Guarding Norway’s human rights obligations.
Anine Kierulf (Research Director at NIM) in conversation with Eirik Holmøyvik (Professor of Law, UiB) and Siri Gloppen (Professor of Comparative Politics, UiB).
Enshrining rights in legal documents like constitutions or conventions does not guarantee their protection. Courts have a crucial, but often insufficient, role to play when transforming formal rights into “rights in action”. Independent watchdogs are often established in an effort to address problems and prevent controversy.
Norway’s National Human Rights Institution (NIM) recently presented its third annual report to the Parliament, pointing to a range of challenges, including migrant children’s rights, gender-based violence, the use of solitary confinement, and human rights challenges arising from new technology. The report was followed by a critical editorial in the Norwegian national daily, Dagbladet, titled “What is the purpose of a watchdog if you can’t hear it bark – or fear its bite?”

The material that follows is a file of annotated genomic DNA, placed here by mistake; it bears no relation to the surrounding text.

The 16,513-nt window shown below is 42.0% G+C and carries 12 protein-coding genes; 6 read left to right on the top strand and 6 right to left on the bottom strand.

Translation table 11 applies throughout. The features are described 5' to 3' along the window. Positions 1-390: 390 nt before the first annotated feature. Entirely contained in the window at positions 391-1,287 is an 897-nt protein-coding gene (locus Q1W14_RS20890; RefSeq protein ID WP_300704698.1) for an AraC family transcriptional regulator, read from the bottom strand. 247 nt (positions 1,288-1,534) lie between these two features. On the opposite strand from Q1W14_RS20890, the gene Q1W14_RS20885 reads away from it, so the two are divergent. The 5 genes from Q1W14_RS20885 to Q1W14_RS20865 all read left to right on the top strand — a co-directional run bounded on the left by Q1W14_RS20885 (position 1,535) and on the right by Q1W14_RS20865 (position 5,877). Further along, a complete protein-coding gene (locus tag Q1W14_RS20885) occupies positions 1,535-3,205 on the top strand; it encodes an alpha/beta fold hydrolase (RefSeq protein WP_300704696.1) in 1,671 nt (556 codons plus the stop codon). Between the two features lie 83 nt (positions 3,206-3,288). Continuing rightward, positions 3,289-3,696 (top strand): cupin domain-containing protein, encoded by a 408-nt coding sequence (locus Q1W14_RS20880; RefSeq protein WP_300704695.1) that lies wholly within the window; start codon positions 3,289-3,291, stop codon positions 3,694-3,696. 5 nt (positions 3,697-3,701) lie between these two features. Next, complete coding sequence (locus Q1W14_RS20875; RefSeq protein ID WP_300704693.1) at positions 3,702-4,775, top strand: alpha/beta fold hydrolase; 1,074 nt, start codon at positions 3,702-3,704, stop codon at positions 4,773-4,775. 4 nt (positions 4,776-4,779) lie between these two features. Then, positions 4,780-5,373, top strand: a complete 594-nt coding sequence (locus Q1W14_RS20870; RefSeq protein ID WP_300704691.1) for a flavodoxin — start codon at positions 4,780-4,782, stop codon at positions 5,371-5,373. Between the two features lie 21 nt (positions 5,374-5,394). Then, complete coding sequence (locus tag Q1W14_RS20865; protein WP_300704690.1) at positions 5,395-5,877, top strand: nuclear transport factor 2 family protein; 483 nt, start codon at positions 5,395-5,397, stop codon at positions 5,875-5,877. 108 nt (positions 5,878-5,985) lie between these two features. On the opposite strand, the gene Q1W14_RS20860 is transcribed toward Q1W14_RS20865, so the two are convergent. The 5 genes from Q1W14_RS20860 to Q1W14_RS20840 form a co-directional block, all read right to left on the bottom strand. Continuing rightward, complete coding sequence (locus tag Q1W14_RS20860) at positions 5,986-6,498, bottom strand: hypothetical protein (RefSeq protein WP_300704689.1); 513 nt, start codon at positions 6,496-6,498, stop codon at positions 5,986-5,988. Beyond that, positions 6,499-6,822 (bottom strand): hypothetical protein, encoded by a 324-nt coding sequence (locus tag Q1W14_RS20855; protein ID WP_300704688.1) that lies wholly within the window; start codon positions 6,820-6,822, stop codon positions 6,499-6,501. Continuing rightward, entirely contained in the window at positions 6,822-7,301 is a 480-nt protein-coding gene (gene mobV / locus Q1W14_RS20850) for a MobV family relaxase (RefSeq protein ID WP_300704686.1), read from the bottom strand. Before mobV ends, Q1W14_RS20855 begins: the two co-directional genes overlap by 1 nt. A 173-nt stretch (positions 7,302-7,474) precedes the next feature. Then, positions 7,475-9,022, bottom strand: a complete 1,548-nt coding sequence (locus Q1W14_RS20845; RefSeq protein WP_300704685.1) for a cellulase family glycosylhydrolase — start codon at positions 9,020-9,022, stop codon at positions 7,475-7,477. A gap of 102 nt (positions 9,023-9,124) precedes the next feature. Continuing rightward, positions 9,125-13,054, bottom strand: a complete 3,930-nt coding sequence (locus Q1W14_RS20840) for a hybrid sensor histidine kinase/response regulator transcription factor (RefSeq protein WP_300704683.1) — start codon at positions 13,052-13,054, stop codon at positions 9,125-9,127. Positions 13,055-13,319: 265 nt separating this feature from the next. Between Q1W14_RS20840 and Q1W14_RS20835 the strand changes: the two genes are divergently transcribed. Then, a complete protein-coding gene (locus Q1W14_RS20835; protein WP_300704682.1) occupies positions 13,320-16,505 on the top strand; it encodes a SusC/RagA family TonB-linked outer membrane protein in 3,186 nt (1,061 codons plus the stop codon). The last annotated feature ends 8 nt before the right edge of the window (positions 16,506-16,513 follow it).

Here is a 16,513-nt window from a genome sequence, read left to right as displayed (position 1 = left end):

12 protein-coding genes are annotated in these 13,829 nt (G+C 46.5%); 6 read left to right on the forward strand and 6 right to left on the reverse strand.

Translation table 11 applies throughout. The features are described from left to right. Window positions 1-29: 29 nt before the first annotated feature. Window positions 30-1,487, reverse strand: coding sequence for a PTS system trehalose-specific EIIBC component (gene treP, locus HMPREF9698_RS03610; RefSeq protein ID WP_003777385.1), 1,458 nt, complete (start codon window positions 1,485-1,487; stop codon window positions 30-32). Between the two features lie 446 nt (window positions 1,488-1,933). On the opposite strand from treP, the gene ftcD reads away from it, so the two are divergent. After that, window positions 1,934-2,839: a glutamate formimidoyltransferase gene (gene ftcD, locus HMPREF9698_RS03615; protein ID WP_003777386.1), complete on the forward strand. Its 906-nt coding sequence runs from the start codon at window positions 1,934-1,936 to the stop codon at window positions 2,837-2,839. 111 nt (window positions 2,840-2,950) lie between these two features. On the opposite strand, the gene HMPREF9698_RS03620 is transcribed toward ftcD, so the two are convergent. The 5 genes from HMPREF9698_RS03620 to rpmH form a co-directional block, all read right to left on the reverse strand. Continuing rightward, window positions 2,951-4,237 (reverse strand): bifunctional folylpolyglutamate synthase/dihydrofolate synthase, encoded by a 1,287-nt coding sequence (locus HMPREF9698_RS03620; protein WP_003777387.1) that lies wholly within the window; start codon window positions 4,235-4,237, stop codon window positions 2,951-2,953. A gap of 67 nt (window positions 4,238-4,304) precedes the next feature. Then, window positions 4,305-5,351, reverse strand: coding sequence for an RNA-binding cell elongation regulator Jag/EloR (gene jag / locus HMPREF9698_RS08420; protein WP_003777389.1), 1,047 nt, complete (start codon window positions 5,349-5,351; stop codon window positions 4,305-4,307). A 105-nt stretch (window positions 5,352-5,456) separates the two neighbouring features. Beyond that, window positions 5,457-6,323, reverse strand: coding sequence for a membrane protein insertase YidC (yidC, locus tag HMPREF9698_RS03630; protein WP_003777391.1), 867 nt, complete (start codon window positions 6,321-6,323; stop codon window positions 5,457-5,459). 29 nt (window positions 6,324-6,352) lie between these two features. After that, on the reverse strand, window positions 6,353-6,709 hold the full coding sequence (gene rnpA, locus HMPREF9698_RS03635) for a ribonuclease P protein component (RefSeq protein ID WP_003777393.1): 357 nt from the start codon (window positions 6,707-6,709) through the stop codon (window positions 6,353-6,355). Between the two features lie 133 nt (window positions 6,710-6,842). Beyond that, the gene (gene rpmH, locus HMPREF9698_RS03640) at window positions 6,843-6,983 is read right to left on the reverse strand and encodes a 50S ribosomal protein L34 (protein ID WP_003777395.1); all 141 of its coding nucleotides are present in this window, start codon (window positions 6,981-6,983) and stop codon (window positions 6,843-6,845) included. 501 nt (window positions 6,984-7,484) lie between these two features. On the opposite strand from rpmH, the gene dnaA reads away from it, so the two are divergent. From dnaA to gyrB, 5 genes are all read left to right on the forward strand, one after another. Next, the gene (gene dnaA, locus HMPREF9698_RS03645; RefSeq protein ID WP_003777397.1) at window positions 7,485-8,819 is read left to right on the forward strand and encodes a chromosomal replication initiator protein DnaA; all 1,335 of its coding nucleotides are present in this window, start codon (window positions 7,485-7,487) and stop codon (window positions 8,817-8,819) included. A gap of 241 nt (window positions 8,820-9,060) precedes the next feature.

We have invited Anine to speak about NIM’s role in guarding the constitution and Norway’s human rights obligations.
Photo: Tor Stenersen.